The number one reason for DC plan sponsors to change their investment manager or recordkeeper is high fees.1 Unfortunately, it is very difficult for sponsors to accurately assess fees because they are typically confusing, hidden, and convoluted (often intentionally). This provides a great opportunity for Advisors to add additional value by guiding their plan sponsors through fee comparisons.
While fees have different names throughout the industry, there are standard services that will typically fall into one of three categories: (1) plan administration and recordkeeping, (2) fund expenses, and (3) ancillary transactional fees. This simple framework will help us compare fees and assist clients with making better decisions about plan vendors.2
1. Plan Administration Fees
There are a LOT of players when it comes to managing a 401(k) plan. As a result, they can account for a heifty portion of retirement plan fees. Here are some service provider fees to look for:
- Recordkeeper The recordkeeper tracks basic plan information. They record who can participate in the plan, the flow of money, and the investments participants make.
- Third Party Administrator (TPA) This service provider serves as a balance between the plan sponsor and the compliance guidelines set forth by the DOL and IRS. They do this by running compliance testing, produce the 5500, preparing plan documents and benefits statements, and tracking general activities carried out by participants.
- Custodian The Custodian is the institution that holds the retirement assets.
- 3(38)/3(21) Investment Advisor These services are for the investment fiduciary liability that a plan may outsource to or share with an advisor or service provider.
- 3(16) Plan Administrator This is a fiduciary that helps execute the day to day tasks of plan administration, including distributing participant notices and disclosures and filling year end compliance documents. They have an added fiduciary responsibility to keep the plan compliant.
- Advisor This includes plan sponsor consulting, participant education and investment expertise.
- Trustee This service provider directs movement of assets in a plan.
2. Fund Expenses
Fund Expenses are costs associated with the underlying investment products offered by a plan; there may be any combination of Mutual Funds, Exchange Traded Funds (ETFs), or Collective Investment Trusts (CITs) found in a retirement plan. Fund expenses may like the most obvious fees, yet funds can hide fees charged by other services providers to a plan sponsor and participants. Here are some common expenses you may find wrapped inside a tradition fund expense:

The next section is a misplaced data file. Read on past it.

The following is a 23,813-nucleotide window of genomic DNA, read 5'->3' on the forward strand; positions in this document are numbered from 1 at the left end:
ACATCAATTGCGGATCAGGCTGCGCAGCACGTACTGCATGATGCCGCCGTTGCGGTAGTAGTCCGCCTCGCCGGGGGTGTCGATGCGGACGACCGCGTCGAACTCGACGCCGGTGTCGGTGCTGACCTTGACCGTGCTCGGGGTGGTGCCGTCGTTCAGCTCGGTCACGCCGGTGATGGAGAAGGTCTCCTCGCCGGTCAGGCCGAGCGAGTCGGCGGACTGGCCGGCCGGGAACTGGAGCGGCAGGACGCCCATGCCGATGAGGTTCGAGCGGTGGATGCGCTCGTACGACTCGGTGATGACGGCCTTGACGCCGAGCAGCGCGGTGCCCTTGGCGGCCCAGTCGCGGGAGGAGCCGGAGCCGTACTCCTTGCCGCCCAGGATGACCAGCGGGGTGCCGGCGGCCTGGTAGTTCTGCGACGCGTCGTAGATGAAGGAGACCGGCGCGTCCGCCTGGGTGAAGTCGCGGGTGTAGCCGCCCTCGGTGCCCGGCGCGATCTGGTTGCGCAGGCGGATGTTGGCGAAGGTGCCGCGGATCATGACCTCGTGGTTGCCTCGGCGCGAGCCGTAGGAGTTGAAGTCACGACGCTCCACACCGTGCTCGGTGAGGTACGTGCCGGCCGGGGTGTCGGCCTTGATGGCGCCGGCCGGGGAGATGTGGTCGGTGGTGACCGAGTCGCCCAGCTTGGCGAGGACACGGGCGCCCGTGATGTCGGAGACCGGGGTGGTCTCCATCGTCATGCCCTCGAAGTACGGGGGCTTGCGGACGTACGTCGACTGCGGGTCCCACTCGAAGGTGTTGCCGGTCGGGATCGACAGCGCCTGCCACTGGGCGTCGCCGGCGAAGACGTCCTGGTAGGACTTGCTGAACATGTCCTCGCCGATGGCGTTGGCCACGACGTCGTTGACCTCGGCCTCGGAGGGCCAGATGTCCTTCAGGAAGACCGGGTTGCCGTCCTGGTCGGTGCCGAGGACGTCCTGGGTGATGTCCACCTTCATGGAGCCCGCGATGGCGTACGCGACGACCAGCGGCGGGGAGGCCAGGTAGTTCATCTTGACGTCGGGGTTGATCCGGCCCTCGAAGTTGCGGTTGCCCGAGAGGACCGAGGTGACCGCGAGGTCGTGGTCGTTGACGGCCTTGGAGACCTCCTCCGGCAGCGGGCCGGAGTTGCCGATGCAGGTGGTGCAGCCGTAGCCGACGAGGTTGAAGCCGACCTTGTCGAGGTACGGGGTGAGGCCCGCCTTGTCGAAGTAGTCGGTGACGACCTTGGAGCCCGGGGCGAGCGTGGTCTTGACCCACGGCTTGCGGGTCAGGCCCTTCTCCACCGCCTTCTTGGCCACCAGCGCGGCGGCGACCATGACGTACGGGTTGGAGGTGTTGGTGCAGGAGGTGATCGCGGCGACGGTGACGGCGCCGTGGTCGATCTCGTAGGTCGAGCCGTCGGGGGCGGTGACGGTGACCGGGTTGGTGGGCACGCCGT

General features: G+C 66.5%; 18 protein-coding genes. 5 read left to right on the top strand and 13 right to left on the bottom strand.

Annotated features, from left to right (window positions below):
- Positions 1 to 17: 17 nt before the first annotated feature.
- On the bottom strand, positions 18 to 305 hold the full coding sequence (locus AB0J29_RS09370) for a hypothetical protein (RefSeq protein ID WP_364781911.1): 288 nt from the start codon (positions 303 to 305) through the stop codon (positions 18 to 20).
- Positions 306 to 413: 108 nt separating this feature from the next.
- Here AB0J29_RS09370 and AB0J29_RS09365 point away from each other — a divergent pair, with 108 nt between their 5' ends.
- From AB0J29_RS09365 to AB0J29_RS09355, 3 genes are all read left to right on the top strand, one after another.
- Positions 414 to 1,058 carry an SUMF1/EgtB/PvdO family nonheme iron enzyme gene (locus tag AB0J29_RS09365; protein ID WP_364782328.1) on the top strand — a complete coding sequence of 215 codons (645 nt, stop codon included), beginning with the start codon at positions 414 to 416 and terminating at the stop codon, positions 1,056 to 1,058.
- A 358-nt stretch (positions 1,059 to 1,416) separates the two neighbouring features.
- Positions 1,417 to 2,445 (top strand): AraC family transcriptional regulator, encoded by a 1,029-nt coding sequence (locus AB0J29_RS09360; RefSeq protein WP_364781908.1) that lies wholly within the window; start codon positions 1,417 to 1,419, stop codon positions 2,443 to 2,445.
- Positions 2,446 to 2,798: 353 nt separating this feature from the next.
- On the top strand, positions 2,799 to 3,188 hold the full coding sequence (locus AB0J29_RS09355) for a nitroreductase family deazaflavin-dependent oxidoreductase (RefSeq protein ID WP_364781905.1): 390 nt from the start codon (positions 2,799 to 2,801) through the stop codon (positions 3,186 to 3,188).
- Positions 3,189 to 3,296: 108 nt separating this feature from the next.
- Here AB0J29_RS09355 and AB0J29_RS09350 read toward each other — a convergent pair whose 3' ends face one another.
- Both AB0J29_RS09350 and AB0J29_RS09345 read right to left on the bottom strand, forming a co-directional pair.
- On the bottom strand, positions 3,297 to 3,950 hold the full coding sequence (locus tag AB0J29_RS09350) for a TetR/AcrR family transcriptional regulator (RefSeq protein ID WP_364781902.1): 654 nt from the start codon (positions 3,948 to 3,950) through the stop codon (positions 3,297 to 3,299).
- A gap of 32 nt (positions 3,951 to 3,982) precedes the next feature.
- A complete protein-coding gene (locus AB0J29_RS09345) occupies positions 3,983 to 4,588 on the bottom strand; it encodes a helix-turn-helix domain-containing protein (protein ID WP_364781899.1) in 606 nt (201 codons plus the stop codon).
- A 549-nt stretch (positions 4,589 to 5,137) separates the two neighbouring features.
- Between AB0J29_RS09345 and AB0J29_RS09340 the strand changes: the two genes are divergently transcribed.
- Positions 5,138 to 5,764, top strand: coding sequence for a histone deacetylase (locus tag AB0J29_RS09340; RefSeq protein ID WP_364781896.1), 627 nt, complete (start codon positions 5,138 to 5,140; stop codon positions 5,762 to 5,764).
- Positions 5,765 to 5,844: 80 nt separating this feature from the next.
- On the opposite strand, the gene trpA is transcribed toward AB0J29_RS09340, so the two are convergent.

- Trading Fees charged by fund management company to buy or sell an investment instrument.
- Fund Management Fees charged to manage a fund; usually paid periodically as percentage of assets under management.
- Fund Administration Cost for day-to-day administration of a fund.
- Revenue Sharing A charge that may be included as a portion of overall fund expenses, paid out to a service provider, typically disclosed as 12b-1, or Sub-TA fees
- Guaranteed Income Products Similar to an annuity, guaranteed income products offer a minimum level of income for life. However, these products can charge additional fees that are not required to be disclosed on the participant fee disclosure and early redemption fees if the participant exits the program early.
3. Ancillary Fees
These are one-time fees for individual transactions that a participant may or may not choose to carry out. Below are some common activities that may result in a charge to the participant.
- Loans These are fees related to taking a loan against the assets in a 401(k). They are often substantial and may be ongoing for the maintenance of loan repayments.
- Rollover Some plans may charge participants to move assets out of a previous 401(k) and into a new one.
- Domestic Retirement Order (QDRO) A QDRO fee pertains to the allocation of assets in a retirement or pension following a divorce or legal separation.
- Distribution A participant may request a distribution from certain plans due to termination of service or an applicable in-service provision in the plan document.
The complexity of retirement plans requires a lot of services – and they can add up. That’s why it is so important to help plan sponsors understand what they are paying for and why. Staying on top of fees helps keep participants from over paying and gives plan sponsors an extra level of trust with their trusted advisor.
1 Moore, Rebecca. “Investment Manager and Recordkeeper Changes Driven by Fees.”PLANSPONSOR, 26 July 2017, www.plansponsor.com/investment-manager-and-recordkeeper-changes-driven-by-fees/.
2 Does not include all possible fees; Fees listed may or may not be included based on individual plans.